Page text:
Almost like in China

It would appear that Putin is getting serious about the climate. His motives are clear: he wants to find at least some common ground with the West, and particularly with the U.S. Now that Joe Biden is in the White House, the climate is a great place to start.

It’s also possible that Putin is emulating Chinese President Xi Jinping, whom the West is showering with praise for his pledge to make China carbon neutral by 2060 — a dubious promise he delivers with a remarkably straight face.

And when Xi says nice things about the climate, nobody questions him about the treatment of the Uighurs.

Seeing this, Putin might have concluded that the more he talks about the climate, the fewer questions he’ll have to answer about his treatment of jailed opposition leader Alexei Navalny.

Does this mean that Russia is using the climate as a ploy to “greenwash” more uncomfortable issues? Not completely.

The Russian authorities are eagerly looking for any Keynesian ideas that will lead to an economic breakthrough, and a “green economy” fits the bill perfectly. Officials would have to create an artificial demand for new technologies, thus spurring the creation of new jobs, an increase in industrial production and household incomes, and so on.

This is why a serious circle of green lobbyists has formed around Putin and is urging him to get ambitious on the climate. It includes several groups.

The first is composed of officials who want to create a new flow of government funds from which they can skim as they distribute it to others, or profit through other schemes connected with carbon taxes and the like.

The second groups consists of potential manufacturers of green equipment.

The third is state-owned banks that will profit from credit they extend to green programs backed by state guarantees.

The question naturally arises as to who will pay for the transition to green energy. Russia is not like the U.S. that can run up a sky-high national debt, or the EU that openly plans to shift the costs to suppliers of hydrocarbons and products with a high-carbon footprint — an approach China is expected to follow.

Russia has no money in its coffers to pursue green energy, nor would such a course be a moneymaker. However rosy a picture the proponents of a green transition in Russia might paint, it could never generate export revenue comparable to that of oil & gas. It is a sad but simple truth. Russia sells gas to Europe simply because the resource is in short supply there. When it comes to green energy, though, Europe can produce all it needs, as can China.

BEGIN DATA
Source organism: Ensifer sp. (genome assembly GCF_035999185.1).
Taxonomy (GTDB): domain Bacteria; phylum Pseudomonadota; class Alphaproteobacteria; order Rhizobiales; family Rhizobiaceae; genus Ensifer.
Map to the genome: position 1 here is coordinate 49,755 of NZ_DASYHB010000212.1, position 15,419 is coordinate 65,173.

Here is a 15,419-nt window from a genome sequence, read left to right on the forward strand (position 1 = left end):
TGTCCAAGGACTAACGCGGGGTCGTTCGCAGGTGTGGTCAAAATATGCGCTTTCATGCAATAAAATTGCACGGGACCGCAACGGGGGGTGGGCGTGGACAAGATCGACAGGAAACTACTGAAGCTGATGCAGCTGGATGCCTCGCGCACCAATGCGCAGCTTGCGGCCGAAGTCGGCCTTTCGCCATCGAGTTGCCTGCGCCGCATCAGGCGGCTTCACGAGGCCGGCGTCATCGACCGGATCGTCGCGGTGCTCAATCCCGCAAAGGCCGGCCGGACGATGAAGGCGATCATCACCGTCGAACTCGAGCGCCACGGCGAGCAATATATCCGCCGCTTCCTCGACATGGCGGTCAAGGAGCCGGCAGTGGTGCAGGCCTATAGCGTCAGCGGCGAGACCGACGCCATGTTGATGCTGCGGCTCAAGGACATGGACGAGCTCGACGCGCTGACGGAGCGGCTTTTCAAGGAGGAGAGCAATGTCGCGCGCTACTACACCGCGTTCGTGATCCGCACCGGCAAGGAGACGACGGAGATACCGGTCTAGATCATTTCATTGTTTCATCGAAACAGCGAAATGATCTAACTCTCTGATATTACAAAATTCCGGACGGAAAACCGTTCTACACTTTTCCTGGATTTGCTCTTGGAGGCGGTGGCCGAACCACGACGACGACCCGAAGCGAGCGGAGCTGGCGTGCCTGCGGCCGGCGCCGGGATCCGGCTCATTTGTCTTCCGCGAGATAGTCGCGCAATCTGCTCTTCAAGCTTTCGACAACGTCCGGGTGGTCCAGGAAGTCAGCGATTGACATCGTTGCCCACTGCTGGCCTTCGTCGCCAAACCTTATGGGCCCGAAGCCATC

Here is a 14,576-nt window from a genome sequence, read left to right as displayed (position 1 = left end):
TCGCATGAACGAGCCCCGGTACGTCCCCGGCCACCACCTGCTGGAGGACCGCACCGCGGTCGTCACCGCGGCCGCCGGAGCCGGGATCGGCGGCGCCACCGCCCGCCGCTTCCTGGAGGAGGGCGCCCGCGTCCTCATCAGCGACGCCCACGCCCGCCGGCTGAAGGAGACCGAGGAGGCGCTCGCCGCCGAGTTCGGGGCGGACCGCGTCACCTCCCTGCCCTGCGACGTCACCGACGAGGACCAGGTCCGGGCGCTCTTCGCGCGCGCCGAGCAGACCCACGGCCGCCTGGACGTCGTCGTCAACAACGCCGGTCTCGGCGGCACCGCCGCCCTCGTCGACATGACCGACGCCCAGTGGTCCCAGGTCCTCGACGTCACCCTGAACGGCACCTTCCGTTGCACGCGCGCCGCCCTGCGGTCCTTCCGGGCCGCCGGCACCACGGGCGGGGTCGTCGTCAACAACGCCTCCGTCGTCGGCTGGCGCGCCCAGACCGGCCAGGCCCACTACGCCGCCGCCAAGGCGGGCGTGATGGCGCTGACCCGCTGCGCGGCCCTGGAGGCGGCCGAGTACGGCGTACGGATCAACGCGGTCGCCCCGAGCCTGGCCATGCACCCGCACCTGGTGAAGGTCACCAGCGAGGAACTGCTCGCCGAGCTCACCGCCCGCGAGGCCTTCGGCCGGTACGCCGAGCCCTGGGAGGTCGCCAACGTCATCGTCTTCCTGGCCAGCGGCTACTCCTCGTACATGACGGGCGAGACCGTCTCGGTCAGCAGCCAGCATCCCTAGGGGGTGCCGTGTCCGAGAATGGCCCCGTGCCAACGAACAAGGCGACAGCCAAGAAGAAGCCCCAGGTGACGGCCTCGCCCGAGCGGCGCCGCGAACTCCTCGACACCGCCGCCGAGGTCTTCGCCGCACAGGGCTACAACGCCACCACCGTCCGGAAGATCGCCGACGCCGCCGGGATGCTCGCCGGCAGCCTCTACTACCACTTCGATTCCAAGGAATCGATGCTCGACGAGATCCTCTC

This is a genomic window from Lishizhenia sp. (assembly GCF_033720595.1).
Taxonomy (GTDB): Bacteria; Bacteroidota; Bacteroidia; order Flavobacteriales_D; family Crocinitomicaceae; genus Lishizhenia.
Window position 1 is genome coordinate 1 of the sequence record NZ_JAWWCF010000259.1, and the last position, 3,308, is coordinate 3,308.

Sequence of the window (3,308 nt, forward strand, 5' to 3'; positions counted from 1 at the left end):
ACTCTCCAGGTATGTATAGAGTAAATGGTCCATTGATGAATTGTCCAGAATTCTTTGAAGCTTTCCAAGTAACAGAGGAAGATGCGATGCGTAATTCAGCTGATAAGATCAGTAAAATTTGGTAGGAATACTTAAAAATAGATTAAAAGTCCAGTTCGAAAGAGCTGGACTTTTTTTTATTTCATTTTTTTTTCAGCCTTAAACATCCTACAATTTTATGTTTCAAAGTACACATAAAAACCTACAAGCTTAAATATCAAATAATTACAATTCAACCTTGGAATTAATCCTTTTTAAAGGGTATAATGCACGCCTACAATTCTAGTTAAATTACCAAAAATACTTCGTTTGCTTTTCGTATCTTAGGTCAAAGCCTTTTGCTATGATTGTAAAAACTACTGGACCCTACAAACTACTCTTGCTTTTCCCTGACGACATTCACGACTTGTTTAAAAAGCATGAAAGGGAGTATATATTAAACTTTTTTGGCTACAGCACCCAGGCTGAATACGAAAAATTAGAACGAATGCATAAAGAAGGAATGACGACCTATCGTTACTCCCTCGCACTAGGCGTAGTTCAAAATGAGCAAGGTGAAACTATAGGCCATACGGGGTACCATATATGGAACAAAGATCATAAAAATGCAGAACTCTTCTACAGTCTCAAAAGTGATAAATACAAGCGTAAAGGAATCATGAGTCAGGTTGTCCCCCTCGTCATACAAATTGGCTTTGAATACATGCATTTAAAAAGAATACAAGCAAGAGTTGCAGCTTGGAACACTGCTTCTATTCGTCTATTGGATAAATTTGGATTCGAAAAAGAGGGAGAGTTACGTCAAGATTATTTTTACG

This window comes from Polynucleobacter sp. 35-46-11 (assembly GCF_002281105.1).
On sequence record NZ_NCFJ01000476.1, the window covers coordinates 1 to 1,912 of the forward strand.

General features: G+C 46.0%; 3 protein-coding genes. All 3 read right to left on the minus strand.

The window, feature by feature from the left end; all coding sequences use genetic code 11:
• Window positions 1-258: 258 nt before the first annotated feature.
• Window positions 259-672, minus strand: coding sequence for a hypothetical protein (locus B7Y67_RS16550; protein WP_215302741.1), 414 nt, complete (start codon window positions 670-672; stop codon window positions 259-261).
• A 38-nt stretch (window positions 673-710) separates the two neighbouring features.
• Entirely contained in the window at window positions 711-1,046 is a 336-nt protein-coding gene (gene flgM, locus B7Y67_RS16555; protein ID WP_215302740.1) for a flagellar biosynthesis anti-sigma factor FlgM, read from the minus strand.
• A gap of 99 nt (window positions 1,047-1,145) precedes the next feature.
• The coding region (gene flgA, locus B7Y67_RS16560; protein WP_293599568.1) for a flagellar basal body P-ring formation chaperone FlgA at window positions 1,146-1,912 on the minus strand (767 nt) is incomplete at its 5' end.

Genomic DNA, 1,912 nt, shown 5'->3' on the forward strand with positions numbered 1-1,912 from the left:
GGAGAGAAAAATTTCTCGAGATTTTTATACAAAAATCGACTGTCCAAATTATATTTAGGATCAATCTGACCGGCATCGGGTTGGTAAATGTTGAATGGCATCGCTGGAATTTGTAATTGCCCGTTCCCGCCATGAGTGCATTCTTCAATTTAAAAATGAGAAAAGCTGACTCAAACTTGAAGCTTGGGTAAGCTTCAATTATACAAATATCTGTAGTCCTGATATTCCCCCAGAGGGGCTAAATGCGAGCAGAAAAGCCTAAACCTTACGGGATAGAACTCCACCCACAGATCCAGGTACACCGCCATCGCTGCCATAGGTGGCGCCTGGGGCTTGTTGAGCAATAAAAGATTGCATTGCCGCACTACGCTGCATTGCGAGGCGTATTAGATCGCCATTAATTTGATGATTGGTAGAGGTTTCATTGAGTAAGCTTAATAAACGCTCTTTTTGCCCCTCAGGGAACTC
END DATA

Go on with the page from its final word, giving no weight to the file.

Whereas the U.S., Europe and China already produce their own green energy equipment, Russia would have to import those technologies.

And even if Russia were to somehow produce massive amounts of green energy and could fill a niche in the EU or Chinese markets, everything would depend on the cost of transporting that energy — which is currently 7–8 times more expensive than transporting gas.

The story with hydrogen is about the same: no one has made an impartial calculation of the cost of transporting hydrogen or methane-hydrogen mixtures through gas pipelines that takes technical difficulties and safety issues into account, or of exporting hydrogen by sea in the form of ammonia.

Russia differs significantly from China in this respect. China is the world’s largest importer of oil and gas, but it can also produce wind and solar power stations. And, because China has the rare-earth metals necessary to make batteries, it can produce electric cars inexpensively.

It turns out that only a large raw materials business can fund a country’s green policy. As Anatoly Chubais, Putin’s special envoy for sustainable development goals has said, the government must finance its own green transition. Any country unwilling to “feed” its own “green army” will wind up feeding another country’s instead

Raw materials producers are still hoping to find a cheaper way. They are placing their bets on planting forests and buying green certificates — that will be used to pay for the very same planting of forests. They also want to recalculate the absorption capacity of Russia’s forests and ecosystems to their own advantage. Main point:  The problem is that Russia does not intend to make real improvements to the environment for the simple fact that leaders are completely indifferent to the genuine ecological problem.

This is the saddest part. Officials are using ostensibly more ambitious and high-sounding green rhetoric as a smokescreen for domestic political problems and lobbyists are using the transition to green energy as a way to raise money for pet projects. Every attempt at bureaucratic modernization in Russia ends the same way, with government funds flowing into the pockets of shrewd officials and the industrial and financial structures to which they are closely tied.

As a result, the raw materials business will simply pay off the green lobbyists — who will spend that money on their personal projects. So what if Norilsk Nickel paid a nearly $2 billion fine for its Arctic oil spill: will the chronically polluted city of Norilsk become an urban paradise as a result?

As disappointing as it might sound, any honest observer can see that Russia’s green policy is simply another struggle for government funds, and not for a better environment.”

But different to Western regime changers , the Green Party and Konstantin Simonov, Peter Bierl thinks that even if you had a democratic capitalist society in Russia and a Green New Deal comparable to the USA or EU, this would not solve the funadamental anatgonism between capitalist growth and the ecological limits of growth.